One reading genre that always sucks me in is the financial advice book. I'll admit that I am guilty of looking for a magic bullet in these books. I keep thinking that there is something I haven't thought of yet that will improve our finances. This attitude led me to pick up You're Broke Because You Want to Be: How to Stop Getting By and Start Getting Ahead by Larry Winget. He is the plain-talking host of a show on A&E called Big Spender, where he tries to turn around people's finances through tough talk and exposure to budgeting basics.
The language in the book matches the way Winget talks in the show. I could hear his voice in my head as I read it. Whereas Suze Orman sounds a bit New Age to me at times, Winget reminds me of the high-school dropout who works at the mill and obtained all of his knowledge through life experience.
While the writing style makes the book accessible to a wide range of people, the advice Winget gives is also very basic. This is not a book you pick up to learn about money market accounts and IRAs. Winget is talking to the average middle-class person who has gone nuts with credit-card spending and now can't seem to get herself out of debt. So if you have already paid off your debts and are looking for the next step, this book is not for you.
Since I have read several financial books, there wasn't much that was new to me within the covers of Winget's book. However, I did appreciate his attitude about a few things. Right off the bat, in the introduction, Winget made sure to expound on the difference between "poor" and "broke". The truly poor folks aren't the ones that he is aiming his advice at, and there are a lot of people who cry poverty when they are just broke because of their own bad decisions.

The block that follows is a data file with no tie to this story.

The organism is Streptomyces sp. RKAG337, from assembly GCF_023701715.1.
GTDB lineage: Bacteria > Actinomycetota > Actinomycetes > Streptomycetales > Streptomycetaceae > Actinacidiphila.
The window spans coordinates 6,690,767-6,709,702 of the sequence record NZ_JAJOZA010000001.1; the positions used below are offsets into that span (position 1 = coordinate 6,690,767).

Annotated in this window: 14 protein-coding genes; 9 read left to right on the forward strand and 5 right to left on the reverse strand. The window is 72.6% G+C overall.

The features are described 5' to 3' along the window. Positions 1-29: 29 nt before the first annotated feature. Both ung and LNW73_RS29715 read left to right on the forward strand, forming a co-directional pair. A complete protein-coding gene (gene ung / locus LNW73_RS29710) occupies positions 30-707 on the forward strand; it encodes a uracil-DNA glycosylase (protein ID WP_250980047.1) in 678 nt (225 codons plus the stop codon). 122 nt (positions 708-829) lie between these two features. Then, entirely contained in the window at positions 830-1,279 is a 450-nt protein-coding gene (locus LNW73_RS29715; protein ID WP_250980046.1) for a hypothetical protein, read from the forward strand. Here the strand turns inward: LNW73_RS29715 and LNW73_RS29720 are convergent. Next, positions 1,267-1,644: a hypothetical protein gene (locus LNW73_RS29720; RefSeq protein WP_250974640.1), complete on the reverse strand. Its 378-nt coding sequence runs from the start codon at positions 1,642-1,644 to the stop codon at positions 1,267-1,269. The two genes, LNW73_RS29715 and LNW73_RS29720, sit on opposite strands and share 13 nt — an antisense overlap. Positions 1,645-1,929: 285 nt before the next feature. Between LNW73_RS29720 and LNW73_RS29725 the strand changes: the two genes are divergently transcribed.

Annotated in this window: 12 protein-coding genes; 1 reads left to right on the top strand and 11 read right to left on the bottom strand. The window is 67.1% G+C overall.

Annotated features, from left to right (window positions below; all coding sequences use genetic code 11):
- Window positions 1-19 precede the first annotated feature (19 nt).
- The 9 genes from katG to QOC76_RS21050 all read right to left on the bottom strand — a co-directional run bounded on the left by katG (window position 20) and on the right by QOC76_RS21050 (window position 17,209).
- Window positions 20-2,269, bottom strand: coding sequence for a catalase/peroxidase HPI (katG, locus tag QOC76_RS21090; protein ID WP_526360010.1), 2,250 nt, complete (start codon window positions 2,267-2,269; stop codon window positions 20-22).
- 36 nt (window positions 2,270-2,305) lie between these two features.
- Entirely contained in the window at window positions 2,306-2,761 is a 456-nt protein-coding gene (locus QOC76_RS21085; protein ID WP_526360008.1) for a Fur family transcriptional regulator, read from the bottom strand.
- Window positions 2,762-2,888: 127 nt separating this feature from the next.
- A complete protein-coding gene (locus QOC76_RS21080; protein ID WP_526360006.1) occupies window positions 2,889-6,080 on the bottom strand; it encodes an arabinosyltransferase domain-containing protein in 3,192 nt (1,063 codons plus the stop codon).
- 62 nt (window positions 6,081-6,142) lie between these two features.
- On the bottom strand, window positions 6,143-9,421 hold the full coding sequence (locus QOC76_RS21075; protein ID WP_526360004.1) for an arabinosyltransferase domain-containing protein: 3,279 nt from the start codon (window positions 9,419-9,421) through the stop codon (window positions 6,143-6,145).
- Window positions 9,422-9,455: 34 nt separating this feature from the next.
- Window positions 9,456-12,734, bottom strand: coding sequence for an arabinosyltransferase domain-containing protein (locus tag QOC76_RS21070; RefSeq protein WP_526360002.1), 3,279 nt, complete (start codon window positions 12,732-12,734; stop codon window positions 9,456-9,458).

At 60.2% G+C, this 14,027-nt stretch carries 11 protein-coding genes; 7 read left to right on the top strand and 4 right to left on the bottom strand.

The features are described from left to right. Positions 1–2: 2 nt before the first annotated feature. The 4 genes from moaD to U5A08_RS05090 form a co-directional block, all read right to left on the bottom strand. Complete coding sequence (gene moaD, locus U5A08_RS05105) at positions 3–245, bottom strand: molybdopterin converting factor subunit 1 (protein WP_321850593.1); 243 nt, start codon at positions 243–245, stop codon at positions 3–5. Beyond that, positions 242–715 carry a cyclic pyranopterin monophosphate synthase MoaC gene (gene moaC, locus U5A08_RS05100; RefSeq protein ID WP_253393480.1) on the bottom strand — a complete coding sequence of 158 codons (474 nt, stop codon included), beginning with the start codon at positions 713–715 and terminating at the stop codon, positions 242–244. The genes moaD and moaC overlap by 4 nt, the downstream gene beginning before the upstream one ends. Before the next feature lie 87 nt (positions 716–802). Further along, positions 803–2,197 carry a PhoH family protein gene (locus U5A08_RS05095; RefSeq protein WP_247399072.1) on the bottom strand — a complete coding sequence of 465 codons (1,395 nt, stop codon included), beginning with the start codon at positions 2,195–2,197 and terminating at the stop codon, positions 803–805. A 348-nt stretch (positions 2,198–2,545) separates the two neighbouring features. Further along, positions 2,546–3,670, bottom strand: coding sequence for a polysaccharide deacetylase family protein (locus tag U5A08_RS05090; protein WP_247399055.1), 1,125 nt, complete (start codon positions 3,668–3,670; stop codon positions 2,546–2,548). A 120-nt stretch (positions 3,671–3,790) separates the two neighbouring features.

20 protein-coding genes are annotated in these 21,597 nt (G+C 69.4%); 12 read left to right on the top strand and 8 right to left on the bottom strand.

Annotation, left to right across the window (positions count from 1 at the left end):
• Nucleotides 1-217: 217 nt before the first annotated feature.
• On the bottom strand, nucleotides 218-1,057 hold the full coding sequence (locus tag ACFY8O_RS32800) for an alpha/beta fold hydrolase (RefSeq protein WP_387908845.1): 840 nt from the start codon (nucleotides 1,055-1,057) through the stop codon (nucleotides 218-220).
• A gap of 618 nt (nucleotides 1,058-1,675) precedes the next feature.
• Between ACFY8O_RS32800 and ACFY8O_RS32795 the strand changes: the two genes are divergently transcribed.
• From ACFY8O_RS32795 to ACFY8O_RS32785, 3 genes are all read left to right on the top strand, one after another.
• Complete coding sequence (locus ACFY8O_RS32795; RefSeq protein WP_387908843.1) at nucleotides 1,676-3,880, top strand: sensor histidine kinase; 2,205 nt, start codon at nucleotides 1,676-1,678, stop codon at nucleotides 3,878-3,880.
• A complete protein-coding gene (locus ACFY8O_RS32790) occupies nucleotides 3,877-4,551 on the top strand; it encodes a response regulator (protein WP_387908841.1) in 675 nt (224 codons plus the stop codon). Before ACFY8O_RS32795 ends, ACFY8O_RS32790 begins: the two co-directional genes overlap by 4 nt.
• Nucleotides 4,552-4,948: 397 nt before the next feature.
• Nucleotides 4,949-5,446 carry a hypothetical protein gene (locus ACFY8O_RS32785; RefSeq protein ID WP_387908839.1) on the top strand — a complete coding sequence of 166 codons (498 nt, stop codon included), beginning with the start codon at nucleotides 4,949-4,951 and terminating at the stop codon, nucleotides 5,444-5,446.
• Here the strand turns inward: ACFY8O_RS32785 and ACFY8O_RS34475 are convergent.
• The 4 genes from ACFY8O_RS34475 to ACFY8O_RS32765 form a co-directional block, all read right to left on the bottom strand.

Winget is also an advocate of self-education and self-improvement. In several parts of the book he advises people to turn off their TVs and cancel their high-speed internet access in favor of reading and exercise. Most of the non-work-related skills that I've learned have come from books, so I'm a big believer in teaching yourself new things. I just wish he had given more examples of how to translate reading into earning money.
Overall, You're Broke Because You Want to Be won't teach most people anything new. It is useful as a pep talk, though. The stories of how hard Winget and his friends worked to get what they have reminded me to quit my whining. I wouldn't mind having this and his other books on my shelf just for a periodic kick in the pants.